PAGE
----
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Bonnet on women’s progress
- Updated: July 1, 2010
By Mark Etheridge
National women’s hockey coach, Giles Bonnet has identified six key areas that need attention after the squad’s recently completed tour to China.
Bonnet, a former international player and coach himself, was appointed to take over from from former women’s coach, Jenny King, shortly before the gruelling tour began.
And Bonnet was honest in saying that “not every objective was reached. But the process was started which was in itself a key goal.”
The six areas that Bonnet has identified as requiring attention at the July and August training camps are: technical skills, physical conditioning, decision making and on-field responsibility, specialist skills, set pieces and structures.
Bonnet says that a new style of play and framework were understood and implemented in the 12 matches played against the Chinese national team.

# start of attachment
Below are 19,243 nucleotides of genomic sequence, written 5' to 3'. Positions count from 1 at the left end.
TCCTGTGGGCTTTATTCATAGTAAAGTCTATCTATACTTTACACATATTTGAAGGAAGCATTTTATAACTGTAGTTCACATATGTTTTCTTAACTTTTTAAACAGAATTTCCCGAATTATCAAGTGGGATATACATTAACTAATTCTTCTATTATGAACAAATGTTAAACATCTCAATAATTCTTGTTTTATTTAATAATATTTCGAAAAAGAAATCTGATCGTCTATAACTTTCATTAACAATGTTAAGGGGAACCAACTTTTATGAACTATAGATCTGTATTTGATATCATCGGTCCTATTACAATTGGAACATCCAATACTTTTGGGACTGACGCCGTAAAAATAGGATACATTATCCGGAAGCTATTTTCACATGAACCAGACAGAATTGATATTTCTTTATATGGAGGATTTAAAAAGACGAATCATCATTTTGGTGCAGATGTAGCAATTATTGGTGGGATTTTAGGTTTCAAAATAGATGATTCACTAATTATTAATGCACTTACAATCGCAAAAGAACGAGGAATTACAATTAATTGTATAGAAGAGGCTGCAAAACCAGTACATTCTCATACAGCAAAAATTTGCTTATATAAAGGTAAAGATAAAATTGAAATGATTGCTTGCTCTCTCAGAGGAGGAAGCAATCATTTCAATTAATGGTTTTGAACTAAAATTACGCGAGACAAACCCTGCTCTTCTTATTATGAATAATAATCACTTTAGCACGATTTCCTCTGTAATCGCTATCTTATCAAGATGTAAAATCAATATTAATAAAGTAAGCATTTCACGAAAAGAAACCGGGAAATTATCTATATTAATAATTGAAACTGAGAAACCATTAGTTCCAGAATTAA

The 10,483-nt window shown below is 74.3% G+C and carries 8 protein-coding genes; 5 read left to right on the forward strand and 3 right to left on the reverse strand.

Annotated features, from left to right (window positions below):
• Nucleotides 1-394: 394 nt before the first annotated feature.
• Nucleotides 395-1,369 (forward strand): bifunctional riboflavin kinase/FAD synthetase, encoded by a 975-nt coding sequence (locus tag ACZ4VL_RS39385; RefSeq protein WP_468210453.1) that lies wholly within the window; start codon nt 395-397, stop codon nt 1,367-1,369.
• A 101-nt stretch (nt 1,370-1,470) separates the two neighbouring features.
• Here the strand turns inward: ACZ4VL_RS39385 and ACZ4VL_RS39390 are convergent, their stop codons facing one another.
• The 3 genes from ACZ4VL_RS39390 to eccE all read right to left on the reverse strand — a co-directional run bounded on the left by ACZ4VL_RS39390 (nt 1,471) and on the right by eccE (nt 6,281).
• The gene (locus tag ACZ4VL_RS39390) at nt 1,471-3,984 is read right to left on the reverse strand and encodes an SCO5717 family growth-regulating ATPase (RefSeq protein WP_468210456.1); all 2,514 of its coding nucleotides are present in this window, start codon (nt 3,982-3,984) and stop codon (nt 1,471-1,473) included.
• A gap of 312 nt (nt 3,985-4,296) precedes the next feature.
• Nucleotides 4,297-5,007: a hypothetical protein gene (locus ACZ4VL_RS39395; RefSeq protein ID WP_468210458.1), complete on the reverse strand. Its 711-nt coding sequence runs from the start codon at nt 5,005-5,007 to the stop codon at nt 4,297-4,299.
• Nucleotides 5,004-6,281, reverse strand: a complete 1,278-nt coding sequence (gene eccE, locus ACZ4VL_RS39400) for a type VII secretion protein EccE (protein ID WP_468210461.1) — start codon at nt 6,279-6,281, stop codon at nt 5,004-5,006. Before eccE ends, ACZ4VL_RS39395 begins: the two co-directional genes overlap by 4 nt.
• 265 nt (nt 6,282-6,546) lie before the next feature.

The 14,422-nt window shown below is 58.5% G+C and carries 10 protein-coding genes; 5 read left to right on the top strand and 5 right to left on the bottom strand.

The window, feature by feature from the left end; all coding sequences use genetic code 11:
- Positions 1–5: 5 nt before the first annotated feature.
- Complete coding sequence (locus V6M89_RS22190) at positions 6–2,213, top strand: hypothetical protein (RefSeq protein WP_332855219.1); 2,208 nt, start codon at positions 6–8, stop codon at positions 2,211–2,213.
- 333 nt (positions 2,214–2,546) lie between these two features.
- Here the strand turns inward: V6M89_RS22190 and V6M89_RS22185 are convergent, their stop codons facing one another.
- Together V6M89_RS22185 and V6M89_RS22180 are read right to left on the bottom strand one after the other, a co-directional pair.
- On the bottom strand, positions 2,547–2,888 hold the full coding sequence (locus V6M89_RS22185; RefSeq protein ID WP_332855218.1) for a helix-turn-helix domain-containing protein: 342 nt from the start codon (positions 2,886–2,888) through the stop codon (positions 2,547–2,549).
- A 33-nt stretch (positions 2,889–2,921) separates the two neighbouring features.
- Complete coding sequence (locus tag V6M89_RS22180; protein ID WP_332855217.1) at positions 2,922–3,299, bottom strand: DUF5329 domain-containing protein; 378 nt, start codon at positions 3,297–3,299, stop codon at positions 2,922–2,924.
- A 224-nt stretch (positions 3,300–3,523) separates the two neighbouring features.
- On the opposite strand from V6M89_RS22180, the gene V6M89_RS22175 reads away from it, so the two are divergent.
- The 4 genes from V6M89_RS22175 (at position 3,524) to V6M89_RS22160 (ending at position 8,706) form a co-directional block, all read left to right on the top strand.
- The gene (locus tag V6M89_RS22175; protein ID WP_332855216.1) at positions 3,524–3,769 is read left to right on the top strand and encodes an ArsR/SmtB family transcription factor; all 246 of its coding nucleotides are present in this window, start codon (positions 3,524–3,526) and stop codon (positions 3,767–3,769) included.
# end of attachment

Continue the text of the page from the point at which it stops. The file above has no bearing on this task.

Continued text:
Key structures were introduced which gave players the appointments to play both with and without the ball. Specific technical training was started in specialist areas such as ‘keeper, drag-flick and striker trainin.
Importantly a collective vision was shared and identifiable and measurable goals were agreed on that would be required to make the vision possible to realise.
“The squad we had in China showed a strong resilience to being pushed hard and a fighting spirit to remain competitive which was very pleasing to see. As the group improves its structures and individual skills within the structures, this tough competitiveness will be able to turn good performances into results.
“There’s also the attitude to do the hard work required, very necessary to become a more competitive team. This was another important quality that stood out at this stage.”
The team, although never managing to beat China in the test matches, became more competitive as the tour went on, especially in the final three matches.
Of the road ahead, Bonnet said: “We’ve got two camps after the upcoming Interprovincial Tournament (East London in late July). This will allow us to continue the progress that was started in China. The camps will also form the start of our physical testing and individual physical planning programmes.”